Family History Studies

  • George Winokur
  • Paula Clayton


Numerous efforts have been made to categorize the varieties of affective disorder. The obvious way to provide such a differentiation would be on the basis of the clinical picture. Recently, Kiloh and Garside [1] presented a careful study of patients with affective disorders in which they subjected to a factor analysis 35 clinical features obtained from 31 patients with a “reasonably certain” clinical diagnosis of endogenous depression and 61 patients with a “reasonably certain” diagnosis of neurotic depression. These clinical features included personal details, personality traits, previous history of attacks of depression, and symptoms of the present illness. Their data enabled them to differentiate between neurotic and endogenous depression. Such features as early morning awakening, retardation, diurnal variation, and weight loss correlated significantly with endogenous depressions. A statistical test of the hypothesis that the data were consistent with there being only one clinical group was disproved. As a result of the work of Kiloh and Garside, the fact that certain symptoms tend to hang together clearly appears to be a mathematical certainty, but whether this has any biological meaning is an entirely different matter. Thus, one patient might present a number of cardiac symptoms (dilatation of the heart, cardiac insufficiency, systolic murmurs) because of an endocardial lesion. Another patient might present a number of symptoms (depression, delirium, headache, fits, delusions) referable to the central nervous system (CNS). In both cases the site of the lesion would determine the cluster of symptoms. However, because of advances in laboratory medicine and knowledge of the particular pathophysiology of the disease both cases cited above might be the result of the same illness, namely, lupus erythematosus, in which 40-59% of patients have cardiac involvement and 20-39% of patients have CNS lesions. Unfortunately, there are as yet no clear-cut pathological and laboratory findings for affective disorders and, consequently, it is not possible to say whether the presence of two separate clusters means that two separate diseases should be considered.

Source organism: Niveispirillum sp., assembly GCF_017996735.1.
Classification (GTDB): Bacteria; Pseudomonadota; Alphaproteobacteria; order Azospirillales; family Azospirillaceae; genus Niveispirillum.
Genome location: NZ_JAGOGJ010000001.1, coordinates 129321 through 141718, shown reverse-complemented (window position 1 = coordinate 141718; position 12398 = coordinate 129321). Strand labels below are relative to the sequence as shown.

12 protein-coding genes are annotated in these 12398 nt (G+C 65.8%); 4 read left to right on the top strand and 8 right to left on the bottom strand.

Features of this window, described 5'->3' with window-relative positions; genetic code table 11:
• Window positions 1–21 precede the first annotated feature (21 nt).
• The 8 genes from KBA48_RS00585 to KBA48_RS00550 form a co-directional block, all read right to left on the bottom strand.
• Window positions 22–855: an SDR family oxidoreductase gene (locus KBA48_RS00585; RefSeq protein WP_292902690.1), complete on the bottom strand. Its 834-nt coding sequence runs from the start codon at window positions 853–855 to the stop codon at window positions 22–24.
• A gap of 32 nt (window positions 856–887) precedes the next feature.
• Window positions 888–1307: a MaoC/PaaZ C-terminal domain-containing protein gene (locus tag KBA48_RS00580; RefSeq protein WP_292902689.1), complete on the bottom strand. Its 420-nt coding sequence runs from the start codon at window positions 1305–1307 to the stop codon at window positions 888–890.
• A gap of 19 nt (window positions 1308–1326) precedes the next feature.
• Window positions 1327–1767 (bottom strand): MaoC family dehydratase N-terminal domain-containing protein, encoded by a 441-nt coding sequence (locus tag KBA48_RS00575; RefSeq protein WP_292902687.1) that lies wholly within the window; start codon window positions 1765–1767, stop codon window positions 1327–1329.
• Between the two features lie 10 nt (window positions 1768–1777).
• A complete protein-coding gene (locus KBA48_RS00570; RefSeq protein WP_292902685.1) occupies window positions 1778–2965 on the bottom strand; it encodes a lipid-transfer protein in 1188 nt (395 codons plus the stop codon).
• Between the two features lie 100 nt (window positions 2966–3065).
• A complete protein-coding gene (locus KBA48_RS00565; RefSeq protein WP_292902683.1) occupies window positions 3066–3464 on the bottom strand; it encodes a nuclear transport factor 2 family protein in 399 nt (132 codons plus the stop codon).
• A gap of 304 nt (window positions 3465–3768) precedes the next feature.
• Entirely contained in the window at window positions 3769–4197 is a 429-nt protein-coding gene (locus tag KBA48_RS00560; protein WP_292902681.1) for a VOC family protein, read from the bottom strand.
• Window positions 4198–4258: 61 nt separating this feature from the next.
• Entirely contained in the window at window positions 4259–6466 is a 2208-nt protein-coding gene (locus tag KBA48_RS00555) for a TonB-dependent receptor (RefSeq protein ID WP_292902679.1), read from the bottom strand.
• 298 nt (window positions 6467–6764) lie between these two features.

Affective Disorder Psychiatric Illness Morbid Risk Affective Illness Affected Parent 
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© Plenum Press 1967

Authors and Affiliations

  • George Winokur
  • Paula Clayton

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